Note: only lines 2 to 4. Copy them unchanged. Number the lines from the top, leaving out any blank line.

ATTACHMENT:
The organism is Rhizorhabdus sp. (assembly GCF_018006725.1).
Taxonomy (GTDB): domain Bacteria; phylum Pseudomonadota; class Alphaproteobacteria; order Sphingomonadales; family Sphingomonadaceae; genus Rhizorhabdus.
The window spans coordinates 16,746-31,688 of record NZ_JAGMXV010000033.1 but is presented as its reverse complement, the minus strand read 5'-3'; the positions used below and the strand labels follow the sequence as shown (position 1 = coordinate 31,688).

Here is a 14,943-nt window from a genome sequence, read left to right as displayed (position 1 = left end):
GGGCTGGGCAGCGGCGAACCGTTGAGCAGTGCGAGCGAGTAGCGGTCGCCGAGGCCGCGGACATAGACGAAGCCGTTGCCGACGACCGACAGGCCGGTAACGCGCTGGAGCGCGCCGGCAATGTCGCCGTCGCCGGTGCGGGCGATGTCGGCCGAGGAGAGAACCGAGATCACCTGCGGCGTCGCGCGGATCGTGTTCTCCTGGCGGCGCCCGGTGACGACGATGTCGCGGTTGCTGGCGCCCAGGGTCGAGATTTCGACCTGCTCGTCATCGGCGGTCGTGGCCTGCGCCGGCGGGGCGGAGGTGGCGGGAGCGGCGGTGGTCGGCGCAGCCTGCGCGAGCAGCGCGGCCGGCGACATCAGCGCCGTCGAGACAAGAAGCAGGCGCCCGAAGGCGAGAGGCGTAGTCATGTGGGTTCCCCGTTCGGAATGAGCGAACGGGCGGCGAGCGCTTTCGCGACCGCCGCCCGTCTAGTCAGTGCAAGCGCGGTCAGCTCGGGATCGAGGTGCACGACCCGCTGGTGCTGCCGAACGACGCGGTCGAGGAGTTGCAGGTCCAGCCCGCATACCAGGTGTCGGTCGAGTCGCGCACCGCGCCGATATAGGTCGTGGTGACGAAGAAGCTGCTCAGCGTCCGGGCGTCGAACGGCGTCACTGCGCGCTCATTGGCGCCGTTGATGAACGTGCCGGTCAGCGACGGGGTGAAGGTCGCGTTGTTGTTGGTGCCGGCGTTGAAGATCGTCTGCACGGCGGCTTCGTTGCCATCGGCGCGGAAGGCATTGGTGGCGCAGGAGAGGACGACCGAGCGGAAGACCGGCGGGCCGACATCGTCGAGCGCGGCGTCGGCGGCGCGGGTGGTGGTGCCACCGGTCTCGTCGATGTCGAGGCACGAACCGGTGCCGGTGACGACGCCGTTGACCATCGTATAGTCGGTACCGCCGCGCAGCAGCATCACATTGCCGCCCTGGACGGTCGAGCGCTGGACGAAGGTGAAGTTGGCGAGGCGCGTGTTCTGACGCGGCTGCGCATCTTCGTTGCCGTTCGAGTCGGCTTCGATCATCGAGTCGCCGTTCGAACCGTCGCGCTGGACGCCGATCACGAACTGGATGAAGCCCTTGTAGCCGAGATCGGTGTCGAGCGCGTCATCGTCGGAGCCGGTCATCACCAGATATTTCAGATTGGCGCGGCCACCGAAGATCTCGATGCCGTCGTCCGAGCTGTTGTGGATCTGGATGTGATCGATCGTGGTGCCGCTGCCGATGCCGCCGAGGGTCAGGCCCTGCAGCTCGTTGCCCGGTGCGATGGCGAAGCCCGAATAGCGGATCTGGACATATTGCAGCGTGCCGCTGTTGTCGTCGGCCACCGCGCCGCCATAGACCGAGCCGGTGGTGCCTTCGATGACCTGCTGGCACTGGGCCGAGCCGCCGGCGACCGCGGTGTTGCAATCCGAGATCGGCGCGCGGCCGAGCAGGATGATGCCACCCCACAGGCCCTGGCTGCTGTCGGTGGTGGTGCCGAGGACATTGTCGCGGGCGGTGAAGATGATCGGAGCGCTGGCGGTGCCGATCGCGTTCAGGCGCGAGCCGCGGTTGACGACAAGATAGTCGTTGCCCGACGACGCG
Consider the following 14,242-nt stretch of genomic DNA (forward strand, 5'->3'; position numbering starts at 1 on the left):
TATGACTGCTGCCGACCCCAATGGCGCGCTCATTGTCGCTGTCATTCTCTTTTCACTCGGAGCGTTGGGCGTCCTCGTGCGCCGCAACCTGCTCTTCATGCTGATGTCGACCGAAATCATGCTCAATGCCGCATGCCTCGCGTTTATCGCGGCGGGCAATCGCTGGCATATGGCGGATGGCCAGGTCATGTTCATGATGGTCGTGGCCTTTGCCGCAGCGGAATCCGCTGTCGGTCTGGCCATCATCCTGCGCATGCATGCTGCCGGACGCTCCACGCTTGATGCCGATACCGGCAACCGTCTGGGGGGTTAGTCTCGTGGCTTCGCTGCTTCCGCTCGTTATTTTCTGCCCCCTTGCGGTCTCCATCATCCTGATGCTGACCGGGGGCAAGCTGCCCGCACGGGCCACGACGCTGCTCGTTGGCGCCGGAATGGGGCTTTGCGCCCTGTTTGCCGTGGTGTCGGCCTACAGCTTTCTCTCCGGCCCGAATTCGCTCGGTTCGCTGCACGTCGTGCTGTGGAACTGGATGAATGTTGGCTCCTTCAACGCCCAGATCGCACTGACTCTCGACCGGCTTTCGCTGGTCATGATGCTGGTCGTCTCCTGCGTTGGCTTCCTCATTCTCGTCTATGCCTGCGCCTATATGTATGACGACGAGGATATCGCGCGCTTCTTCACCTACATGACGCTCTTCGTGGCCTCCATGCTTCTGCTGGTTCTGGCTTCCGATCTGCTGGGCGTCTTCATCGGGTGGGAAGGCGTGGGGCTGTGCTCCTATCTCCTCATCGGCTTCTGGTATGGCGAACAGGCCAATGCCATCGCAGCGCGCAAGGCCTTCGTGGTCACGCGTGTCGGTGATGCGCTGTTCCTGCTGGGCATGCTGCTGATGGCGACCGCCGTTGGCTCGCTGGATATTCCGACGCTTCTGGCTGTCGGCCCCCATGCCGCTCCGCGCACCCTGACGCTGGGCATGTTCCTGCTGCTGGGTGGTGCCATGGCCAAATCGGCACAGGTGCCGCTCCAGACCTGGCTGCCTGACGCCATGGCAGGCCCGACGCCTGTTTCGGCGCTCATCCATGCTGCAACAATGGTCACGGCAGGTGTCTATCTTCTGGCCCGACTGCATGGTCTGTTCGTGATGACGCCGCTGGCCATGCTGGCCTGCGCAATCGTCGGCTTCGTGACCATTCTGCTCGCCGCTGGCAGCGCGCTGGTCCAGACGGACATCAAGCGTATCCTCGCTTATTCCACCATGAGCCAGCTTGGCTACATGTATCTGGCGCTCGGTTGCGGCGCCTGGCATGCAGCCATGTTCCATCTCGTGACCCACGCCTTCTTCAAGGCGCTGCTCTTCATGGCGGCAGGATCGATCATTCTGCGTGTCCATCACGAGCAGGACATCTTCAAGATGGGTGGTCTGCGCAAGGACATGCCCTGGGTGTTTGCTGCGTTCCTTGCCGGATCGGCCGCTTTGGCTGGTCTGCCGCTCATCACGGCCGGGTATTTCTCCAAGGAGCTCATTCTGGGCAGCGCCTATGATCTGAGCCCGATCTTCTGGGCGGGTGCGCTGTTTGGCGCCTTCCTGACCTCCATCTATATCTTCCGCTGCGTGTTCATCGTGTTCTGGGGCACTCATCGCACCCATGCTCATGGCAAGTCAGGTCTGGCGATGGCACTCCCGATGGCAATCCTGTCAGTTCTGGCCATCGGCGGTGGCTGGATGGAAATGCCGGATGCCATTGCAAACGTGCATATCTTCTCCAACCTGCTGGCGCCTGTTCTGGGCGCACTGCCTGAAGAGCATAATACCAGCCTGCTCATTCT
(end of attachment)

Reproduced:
Taxonomy (GTDB): domain Bacteria; phylum Pseudomonadota; class Alphaproteobacteria; order Sphingomonadales; family Sphingomonadaceae; genus Rhizorhabdus.
The window spans coordinates 16,746-31,688 of record NZ_JAGMXV010000033.1 but is presented as its reverse complement, the minus strand read 5'-3'; the positions used below and the strand labels follow the sequence as shown (position 1 = coordinate 31,688).

Here is a 14,943-nt window from a genome sequence, read left to right as displayed (position 1 = left end):